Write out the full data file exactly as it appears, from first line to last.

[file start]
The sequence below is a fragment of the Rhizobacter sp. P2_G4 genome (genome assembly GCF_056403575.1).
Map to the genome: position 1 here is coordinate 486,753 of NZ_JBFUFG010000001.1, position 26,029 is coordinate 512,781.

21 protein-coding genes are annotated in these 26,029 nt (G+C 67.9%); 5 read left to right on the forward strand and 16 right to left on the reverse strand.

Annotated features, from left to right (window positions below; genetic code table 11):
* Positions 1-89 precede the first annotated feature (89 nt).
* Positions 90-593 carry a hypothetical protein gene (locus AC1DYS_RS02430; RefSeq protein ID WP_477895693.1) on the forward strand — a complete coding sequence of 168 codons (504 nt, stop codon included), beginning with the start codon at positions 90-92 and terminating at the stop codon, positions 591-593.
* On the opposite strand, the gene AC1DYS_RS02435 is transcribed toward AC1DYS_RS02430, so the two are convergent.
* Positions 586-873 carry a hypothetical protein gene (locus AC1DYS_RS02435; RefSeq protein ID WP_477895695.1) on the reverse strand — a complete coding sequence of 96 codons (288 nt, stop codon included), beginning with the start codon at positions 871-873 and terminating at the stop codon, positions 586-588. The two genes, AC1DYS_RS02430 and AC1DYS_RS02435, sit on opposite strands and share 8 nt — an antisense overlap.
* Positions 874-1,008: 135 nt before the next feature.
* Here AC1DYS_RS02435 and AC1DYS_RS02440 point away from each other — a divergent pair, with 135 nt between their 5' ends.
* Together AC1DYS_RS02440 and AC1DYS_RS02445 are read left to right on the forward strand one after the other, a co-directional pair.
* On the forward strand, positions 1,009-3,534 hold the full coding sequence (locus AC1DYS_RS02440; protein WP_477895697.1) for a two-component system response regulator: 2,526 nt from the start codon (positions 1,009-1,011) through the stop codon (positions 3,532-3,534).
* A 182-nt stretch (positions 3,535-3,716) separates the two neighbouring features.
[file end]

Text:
The sequence below is a fragment of the Rhizobacter sp. P2_G4 genome (genome assembly GCF_056403575.1).
Map to the genome: position 1 here is coordinate 486,753 of NZ_JBFUFG010000001.1, position 26,029 is coordinate 512,781.

21 protein-coding genes are annotated in these 26,029 nt (G+C 67.9%); 5 read left to right on the forward strand and 16 right to left on the reverse strand.

Annotated features, from left to right (window positions below; genetic code table 11):
* Positions 1-89 precede the first annotated feature (89 nt).
* Positions 90-593 carry a hypothetical protein gene (locus AC1DYS_RS02430; RefSeq protein ID WP_477895693.1) on the forward strand — a complete coding sequence of 168 codons (504 nt, stop codon included), beginning with the start codon at positions 90-92 and terminating at the stop codon, positions 591-593.
* On the opposite strand, the gene AC1DYS_RS02435 is transcribed toward AC1DYS_RS02430, so the two are convergent.
* Positions 586-873 carry a hypothetical protein gene (locus AC1DYS_RS02435; RefSeq protein ID WP_477895695.1) on the reverse strand — a complete coding sequence of 96 codons (288 nt, stop codon included), beginning with the start codon at positions 871-873 and terminating at the stop codon, positions 586-588. The two genes, AC1DYS_RS02430 and AC1DYS_RS02435, sit on opposite strands and share 8 nt — an antisense overlap.
* Positions 874-1,008: 135 nt before the next feature.
* Here AC1DYS_RS02435 and AC1DYS_RS02440 point away from each other — a divergent pair, with 135 nt between their 5' ends.
* Together AC1DYS_RS02440 and AC1DYS_RS02445 are read left to right on the forward strand one after the other, a co-directional pair.
* On the forward strand, positions 1,009-3,534 hold the full coding sequence (locus AC1DYS_RS02440; protein WP_477895697.1) for a two-component system response regulator: 2,526 nt from the start codon (positions 1,009-1,011) through the stop codon (positions 3,532-3,534).
* A 182-nt stretch (positions 3,535-3,716) separates the two neighbouring features.